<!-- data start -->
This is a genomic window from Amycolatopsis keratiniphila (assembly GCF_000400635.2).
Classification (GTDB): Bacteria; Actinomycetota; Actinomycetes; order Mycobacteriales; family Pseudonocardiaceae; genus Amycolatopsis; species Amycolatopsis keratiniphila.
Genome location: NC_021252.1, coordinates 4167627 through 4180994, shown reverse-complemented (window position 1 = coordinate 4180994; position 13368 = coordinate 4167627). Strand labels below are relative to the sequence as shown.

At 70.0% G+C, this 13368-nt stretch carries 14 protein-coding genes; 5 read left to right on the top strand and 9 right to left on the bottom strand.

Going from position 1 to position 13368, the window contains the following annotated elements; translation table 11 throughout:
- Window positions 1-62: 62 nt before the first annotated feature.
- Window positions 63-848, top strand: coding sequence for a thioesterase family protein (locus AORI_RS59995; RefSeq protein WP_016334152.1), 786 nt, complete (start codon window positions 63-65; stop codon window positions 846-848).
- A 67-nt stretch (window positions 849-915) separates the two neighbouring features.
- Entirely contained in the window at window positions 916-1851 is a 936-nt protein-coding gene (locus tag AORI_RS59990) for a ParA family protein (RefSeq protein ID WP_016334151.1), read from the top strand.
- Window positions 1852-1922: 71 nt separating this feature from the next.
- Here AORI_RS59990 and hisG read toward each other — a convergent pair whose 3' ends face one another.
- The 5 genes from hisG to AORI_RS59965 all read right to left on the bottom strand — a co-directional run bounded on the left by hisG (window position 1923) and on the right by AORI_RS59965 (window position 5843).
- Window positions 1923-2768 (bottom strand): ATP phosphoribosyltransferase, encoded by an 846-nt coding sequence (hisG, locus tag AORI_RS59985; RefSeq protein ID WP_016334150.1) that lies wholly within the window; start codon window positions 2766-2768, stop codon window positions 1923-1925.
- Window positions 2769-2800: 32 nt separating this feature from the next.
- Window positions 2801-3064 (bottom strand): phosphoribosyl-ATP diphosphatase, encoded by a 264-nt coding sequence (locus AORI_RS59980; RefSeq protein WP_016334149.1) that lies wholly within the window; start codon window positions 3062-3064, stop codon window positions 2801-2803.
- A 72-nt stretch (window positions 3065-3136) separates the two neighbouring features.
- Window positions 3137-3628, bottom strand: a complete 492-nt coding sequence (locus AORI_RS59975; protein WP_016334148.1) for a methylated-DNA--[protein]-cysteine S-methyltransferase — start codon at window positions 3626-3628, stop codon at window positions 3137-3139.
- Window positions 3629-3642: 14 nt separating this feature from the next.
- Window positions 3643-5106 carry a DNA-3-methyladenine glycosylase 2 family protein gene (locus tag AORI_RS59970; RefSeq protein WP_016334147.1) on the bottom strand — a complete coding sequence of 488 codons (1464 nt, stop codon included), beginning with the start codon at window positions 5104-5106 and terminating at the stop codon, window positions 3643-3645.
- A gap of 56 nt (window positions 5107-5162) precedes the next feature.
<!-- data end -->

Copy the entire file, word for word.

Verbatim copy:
This is a genomic window from Amycolatopsis keratiniphila (assembly GCF_000400635.2).
Classification (GTDB): Bacteria; Actinomycetota; Actinomycetes; order Mycobacteriales; family Pseudonocardiaceae; genus Amycolatopsis; species Amycolatopsis keratiniphila.
Genome location: NC_021252.1, coordinates 4167627 through 4180994, shown reverse-complemented (window position 1 = coordinate 4180994; position 13368 = coordinate 4167627). Strand labels below are relative to the sequence as shown.

At 70.0% G+C, this 13368-nt stretch carries 14 protein-coding genes; 5 read left to right on the top strand and 9 right to left on the bottom strand.

Going from position 1 to position 13368, the window contains the following annotated elements; translation table 11 throughout:
- Window positions 1-62: 62 nt before the first annotated feature.
- Window positions 63-848, top strand: coding sequence for a thioesterase family protein (locus AORI_RS59995; RefSeq protein WP_016334152.1), 786 nt, complete (start codon window positions 63-65; stop codon window positions 846-848).
- A 67-nt stretch (window positions 849-915) separates the two neighbouring features.
- Entirely contained in the window at window positions 916-1851 is a 936-nt protein-coding gene (locus tag AORI_RS59990) for a ParA family protein (RefSeq protein ID WP_016334151.1), read from the top strand.
- Window positions 1852-1922: 71 nt separating this feature from the next.
- Here AORI_RS59990 and hisG read toward each other — a convergent pair whose 3' ends face one another.
- The 5 genes from hisG to AORI_RS59965 all read right to left on the bottom strand — a co-directional run bounded on the left by hisG (window position 1923) and on the right by AORI_RS59965 (window position 5843).
- Window positions 1923-2768 (bottom strand): ATP phosphoribosyltransferase, encoded by an 846-nt coding sequence (hisG, locus tag AORI_RS59985; RefSeq protein ID WP_016334150.1) that lies wholly within the window; start codon window positions 2766-2768, stop codon window positions 1923-1925.
- Window positions 2769-2800: 32 nt separating this feature from the next.
- Window positions 2801-3064 (bottom strand): phosphoribosyl-ATP diphosphatase, encoded by a 264-nt coding sequence (locus AORI_RS59980; RefSeq protein WP_016334149.1) that lies wholly within the window; start codon window positions 3062-3064, stop codon window positions 2801-2803.
- A 72-nt stretch (window positions 3065-3136) separates the two neighbouring features.
- Window positions 3137-3628, bottom strand: a complete 492-nt coding sequence (locus AORI_RS59975; protein WP_016334148.1) for a methylated-DNA--[protein]-cysteine S-methyltransferase — start codon at window positions 3626-3628, stop codon at window positions 3137-3139.
- Window positions 3629-3642: 14 nt separating this feature from the next.
- Window positions 3643-5106 carry a DNA-3-methyladenine glycosylase 2 family protein gene (locus tag AORI_RS59970; RefSeq protein WP_016334147.1) on the bottom strand — a complete coding sequence of 488 codons (1464 nt, stop codon included), beginning with the start codon at window positions 5104-5106 and terminating at the stop codon, window positions 3643-3645.
- A gap of 56 nt (window positions 5107-5162) precedes the next feature.